A Sociological Reading of George Spencer-Brown's Laws of Form
19 Pages Posted: 13 Oct 2020
Date Written: August 23, 2020
A sociological reading of George Spencer-Brown’s Laws of Form consists in reading it as a theory of the observer. The paper looks at the “cross” established by the calculus of indications as a universal operator of general, or reflective, negation, presents second-order observation as a means to introduce indeterminacy as a precondition to communication and reads Spencer-Brown’s primary arithmetic and primary algebra as steps towards an understanding of the (socio-)logical space comprehending any arrangement and re-arrangement of indications and distinctions. A short overview of the history of the notion of “form,” or “idea,” as developed by Plato, disclaimed by Kant and Hegel, and employed by Marx, Simmel, and Cassirer shows that this notion from the beginning hides, and passes on, problems of self-reference, even if disguised as transcendental subjectivity. A way to deal with these problems may be shown by Spencer-Brown’s introduction of imaginary states within equations of the second degree. Imaginary states, or values, allow time, society, nature, and technology to be introduced as references accounting for, exploring, and exploiting the indeterminacy created by them.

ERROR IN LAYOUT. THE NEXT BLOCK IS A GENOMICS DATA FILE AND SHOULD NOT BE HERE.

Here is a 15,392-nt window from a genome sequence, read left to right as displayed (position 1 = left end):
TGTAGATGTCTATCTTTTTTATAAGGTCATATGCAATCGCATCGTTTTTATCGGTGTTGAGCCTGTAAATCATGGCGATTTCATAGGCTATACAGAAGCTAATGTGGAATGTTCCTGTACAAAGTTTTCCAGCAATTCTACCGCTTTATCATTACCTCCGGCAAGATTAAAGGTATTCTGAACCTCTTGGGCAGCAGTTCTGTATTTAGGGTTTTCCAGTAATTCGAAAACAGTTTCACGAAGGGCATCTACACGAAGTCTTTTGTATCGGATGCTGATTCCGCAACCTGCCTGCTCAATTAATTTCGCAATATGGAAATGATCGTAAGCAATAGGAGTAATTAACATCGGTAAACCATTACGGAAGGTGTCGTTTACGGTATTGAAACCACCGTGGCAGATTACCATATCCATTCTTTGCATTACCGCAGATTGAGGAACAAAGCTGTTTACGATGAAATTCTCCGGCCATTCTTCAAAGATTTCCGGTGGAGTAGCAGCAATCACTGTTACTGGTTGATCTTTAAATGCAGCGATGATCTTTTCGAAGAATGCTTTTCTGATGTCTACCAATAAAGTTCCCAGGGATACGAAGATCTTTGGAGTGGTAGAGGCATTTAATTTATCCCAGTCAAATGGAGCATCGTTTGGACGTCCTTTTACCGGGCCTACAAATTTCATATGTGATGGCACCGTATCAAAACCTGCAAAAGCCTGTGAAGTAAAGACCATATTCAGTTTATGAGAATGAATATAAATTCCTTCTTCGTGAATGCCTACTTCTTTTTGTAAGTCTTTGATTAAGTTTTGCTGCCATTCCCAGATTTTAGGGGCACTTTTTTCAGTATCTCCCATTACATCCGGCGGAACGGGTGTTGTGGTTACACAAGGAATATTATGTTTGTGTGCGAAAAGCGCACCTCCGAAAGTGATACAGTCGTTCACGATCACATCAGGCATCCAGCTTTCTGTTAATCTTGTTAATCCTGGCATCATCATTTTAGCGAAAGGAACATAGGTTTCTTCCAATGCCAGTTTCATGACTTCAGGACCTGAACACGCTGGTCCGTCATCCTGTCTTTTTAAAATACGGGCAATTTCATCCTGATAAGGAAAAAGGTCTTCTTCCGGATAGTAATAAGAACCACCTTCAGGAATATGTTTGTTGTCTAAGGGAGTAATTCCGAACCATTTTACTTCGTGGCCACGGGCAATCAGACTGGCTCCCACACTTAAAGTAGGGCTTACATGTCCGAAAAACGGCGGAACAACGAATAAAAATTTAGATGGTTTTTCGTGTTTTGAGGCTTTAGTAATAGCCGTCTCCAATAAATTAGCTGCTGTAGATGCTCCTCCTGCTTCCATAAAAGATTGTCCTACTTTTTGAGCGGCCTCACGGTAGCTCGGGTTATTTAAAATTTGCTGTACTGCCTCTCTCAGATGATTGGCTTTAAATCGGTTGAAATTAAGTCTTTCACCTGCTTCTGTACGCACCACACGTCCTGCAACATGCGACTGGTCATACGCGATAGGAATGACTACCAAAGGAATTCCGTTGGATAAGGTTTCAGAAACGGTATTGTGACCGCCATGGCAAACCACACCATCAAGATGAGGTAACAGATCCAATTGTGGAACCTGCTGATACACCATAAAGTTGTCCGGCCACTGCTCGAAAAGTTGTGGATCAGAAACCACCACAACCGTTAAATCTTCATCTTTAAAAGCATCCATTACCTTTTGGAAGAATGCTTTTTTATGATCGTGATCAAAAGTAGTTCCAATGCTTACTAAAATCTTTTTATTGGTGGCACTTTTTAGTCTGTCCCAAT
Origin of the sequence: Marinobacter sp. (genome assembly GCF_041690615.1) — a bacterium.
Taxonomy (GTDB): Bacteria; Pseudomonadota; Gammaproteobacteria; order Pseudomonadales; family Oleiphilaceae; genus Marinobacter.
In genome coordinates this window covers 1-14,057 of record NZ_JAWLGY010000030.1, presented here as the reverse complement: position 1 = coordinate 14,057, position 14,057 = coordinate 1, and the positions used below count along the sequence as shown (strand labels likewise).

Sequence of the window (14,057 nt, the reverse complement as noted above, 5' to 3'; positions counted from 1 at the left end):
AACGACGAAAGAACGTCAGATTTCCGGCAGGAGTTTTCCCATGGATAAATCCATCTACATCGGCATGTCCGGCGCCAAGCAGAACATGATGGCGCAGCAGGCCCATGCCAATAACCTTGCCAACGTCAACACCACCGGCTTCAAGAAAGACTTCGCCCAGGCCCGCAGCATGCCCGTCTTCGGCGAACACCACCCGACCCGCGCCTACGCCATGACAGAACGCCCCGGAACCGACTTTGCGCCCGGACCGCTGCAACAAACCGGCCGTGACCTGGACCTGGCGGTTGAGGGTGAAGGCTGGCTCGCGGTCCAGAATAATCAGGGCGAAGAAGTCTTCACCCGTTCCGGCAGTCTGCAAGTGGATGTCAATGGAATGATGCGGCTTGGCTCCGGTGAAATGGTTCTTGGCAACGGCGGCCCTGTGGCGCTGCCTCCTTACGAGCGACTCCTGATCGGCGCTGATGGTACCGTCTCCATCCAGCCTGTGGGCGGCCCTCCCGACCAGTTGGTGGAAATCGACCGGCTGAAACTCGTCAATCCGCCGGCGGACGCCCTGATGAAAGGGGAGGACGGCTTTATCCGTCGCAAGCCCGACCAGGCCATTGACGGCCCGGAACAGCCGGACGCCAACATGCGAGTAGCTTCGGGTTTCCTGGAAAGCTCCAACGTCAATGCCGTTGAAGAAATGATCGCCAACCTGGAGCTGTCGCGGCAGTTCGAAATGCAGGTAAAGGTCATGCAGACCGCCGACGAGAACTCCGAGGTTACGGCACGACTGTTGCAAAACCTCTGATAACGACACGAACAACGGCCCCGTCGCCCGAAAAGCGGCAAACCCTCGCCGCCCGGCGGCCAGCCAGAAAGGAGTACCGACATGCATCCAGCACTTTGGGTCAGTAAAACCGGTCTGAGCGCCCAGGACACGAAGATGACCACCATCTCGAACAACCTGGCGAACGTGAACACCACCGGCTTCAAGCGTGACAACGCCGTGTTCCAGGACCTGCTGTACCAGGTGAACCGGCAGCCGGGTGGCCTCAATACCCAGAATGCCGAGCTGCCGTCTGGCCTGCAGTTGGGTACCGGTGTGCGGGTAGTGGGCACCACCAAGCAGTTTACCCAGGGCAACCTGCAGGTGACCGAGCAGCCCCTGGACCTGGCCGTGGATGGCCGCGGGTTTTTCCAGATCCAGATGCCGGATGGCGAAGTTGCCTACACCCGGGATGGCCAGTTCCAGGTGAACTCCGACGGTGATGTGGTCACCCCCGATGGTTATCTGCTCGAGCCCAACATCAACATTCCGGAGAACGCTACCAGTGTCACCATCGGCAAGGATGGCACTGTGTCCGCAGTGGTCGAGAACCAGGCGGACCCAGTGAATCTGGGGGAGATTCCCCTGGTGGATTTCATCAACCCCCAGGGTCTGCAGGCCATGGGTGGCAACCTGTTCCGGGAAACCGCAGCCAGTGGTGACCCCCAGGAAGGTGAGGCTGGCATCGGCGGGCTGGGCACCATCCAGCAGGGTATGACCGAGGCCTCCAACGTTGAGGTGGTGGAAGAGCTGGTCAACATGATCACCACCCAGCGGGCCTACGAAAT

Keywords: calculus of indications, form, nature, time, society, sociology
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